If you're running a node on a computer that is on a residential internet connection, you have a dynamic IP; that is, your IP will change periodically. For the sake of demonstration, you can ignore the following information. Otherwise, you will need to set up inbound port forwarding of port 9651 from the internet to the computer the node is installed on.

As there are too many models and router configurations, we cannot provide instructions on what exactly to do, but there are online guides to be found (like this, or this ), and your service provider support might help too.


Please note that a fully connected Avalanche node maintains and communicates over a couple of thousand of live TCP connections. For some low-powered and older home routers that might be too much to handle. If that is the case you may experience lagging on other computers connected to the same router, node getting benched, failing to sync and similar issues.


To be able to make API calls to your node from other machines, include the argument --http-host= when starting the node.


A new node needs to catch up to the latest network state before it can participate in consensus and serve API calls. This process (called bootstrapping) currently takes several days for a new node connected to Mainnet, and a day or so for a new node connected to Fuji Testnet. When a given chain is done bootstrapping, it will print logs like this:

[09-09|17:01:45.295] INFO <C Chain> snowman/transitive.go:392 consensus starting {"lastAcceptedBlock": "2qaFwDJtmCCbMKP4jRpJwH8EFws82Q2yC1HhWgAiy3tGrpGFeb"}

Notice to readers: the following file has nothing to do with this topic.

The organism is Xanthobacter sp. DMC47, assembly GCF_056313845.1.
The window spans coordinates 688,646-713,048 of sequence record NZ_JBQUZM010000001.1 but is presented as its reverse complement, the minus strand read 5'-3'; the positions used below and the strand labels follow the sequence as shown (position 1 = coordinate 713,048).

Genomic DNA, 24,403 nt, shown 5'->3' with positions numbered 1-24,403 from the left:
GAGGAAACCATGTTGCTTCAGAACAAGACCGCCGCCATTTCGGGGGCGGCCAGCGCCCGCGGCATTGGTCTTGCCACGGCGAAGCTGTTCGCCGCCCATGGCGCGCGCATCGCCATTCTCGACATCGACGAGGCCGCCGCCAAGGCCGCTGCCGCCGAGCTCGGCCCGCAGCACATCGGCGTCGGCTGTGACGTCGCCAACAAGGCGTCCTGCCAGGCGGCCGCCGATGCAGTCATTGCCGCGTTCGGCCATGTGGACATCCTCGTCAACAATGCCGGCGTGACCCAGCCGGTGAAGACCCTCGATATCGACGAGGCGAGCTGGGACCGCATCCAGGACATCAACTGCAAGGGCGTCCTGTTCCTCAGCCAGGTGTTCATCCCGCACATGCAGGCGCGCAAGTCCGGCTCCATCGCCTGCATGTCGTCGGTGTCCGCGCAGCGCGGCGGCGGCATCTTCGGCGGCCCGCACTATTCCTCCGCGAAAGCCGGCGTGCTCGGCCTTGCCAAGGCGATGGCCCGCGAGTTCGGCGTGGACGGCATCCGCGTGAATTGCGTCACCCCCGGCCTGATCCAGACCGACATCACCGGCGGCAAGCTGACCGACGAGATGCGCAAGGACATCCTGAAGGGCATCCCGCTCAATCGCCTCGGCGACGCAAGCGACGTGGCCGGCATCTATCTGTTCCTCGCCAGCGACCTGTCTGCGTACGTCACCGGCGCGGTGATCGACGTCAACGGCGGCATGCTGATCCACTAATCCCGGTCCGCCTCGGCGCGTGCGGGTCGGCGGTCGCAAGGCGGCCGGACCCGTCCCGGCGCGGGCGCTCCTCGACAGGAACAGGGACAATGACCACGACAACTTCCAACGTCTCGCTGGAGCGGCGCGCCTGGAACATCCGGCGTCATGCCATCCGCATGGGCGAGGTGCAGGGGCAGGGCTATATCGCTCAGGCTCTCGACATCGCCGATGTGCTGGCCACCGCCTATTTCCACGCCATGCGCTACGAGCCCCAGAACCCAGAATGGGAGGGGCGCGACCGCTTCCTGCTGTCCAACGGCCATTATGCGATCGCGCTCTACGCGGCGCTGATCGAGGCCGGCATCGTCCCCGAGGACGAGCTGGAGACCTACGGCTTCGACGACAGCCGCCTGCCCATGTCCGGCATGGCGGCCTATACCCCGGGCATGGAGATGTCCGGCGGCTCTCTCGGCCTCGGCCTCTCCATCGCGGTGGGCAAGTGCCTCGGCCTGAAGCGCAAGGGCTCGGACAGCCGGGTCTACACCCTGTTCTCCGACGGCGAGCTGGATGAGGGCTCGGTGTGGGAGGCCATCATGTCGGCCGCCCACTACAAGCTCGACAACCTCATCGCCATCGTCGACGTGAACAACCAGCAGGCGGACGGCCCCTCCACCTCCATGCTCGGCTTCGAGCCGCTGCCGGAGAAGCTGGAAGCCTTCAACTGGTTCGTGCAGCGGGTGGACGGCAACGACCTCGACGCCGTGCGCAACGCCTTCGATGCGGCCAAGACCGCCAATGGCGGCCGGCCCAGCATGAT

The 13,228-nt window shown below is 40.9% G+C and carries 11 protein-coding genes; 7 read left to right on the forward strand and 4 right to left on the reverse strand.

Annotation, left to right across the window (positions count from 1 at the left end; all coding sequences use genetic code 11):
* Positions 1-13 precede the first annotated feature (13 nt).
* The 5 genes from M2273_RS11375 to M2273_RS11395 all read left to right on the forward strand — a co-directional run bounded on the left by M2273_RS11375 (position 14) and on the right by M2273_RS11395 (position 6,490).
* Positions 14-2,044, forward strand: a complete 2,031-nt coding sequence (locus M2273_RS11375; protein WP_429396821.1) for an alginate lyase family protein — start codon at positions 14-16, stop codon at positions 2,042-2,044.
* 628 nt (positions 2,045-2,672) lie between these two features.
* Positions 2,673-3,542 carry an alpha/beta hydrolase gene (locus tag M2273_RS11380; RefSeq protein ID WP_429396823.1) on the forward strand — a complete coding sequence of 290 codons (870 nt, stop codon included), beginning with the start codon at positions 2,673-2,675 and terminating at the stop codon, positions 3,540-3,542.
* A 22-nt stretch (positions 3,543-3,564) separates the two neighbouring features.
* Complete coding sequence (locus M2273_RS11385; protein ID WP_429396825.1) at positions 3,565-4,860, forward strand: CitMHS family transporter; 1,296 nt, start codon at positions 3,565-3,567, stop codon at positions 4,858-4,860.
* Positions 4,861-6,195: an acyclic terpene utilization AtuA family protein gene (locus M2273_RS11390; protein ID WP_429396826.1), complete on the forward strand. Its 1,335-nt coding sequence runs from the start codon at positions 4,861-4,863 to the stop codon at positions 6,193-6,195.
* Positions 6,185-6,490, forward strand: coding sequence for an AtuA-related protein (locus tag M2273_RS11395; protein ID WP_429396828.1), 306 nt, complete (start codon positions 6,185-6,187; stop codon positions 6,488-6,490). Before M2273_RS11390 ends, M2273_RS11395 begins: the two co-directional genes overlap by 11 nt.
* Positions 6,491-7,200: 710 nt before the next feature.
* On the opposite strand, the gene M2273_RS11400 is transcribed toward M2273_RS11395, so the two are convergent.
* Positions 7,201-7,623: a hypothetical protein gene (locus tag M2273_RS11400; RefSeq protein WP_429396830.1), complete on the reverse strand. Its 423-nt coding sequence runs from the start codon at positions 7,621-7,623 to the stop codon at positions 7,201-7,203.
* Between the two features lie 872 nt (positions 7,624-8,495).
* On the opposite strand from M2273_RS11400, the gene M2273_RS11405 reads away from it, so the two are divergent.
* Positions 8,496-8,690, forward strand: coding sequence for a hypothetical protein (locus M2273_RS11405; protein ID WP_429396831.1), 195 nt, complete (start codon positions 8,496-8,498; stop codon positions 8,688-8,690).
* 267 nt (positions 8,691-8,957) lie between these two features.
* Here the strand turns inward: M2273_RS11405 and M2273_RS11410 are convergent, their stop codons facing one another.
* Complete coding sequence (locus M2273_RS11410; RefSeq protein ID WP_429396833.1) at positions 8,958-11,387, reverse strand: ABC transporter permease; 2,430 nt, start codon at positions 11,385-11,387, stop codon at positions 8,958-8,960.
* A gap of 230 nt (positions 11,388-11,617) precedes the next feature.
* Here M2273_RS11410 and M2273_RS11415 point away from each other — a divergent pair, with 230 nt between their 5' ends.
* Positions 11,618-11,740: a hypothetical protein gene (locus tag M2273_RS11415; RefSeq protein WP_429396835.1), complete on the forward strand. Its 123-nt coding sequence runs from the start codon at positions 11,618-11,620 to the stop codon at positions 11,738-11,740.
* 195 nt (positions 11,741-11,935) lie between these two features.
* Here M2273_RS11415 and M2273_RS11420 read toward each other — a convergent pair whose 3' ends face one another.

[09-09|17:01:46.199] INFO <P Chain> snowman/transitive.go:392 consensus starting {"lastAcceptedBlock": "2ofmPJuWZbdroCPEMv6aHGvZ45oa8SBp2reEm9gNxvFjnfSGFP"}
[09-09|17:01:51.628] INFO <X Chain> snowman/transitive.go:334 consensus starting {"lenFrontier": 1}

Check Bootstrapping Progress​

To check if a given chain is done bootstrapping, in another terminal window call info.isBootstrapped by copying and pasting the following command:

curl -X POST --data '{
"id" :1,
"method" :"info.isBootstrapped",
"params": {
}' -H 'content-type:application/json;'

If this returns true, the chain is bootstrapped; otherwise, it returns false. If you make other API calls to a chain that is not done bootstrapping, it will return API call rejected because chain is not done bootstrapping. If you are still experiencing issues please contact us on Discord.


The 3 chains will bootstrap in the following order: P-chain, X-chain, C-chain.

Learn more about bootstrapping here.


When finished bootstrapping, the X, P, and C-Chain RPC endpoints will be:


if run locally, or


if run on a cloud provider. The β€œXXX.XX.XX.XXX" should be replaced with the public IP of your EC2 instance.

For more information on the requests available at these endpoints, please see the AvalancheGo API Reference documentation.

Going Further​

Your Avalanche node will perform consensus on its own, but it is not yet a validator on the network. This means that the rest of the network will not query your node when sampling the network during consensus. If you want to add your node as a validator, check out Add a Validator to take it a step further.

Also check out the Maintain section to learn about how to maintain and customize your node to fit your needs.

To track a Subnet with your node, head to the Subnet Node tutorial.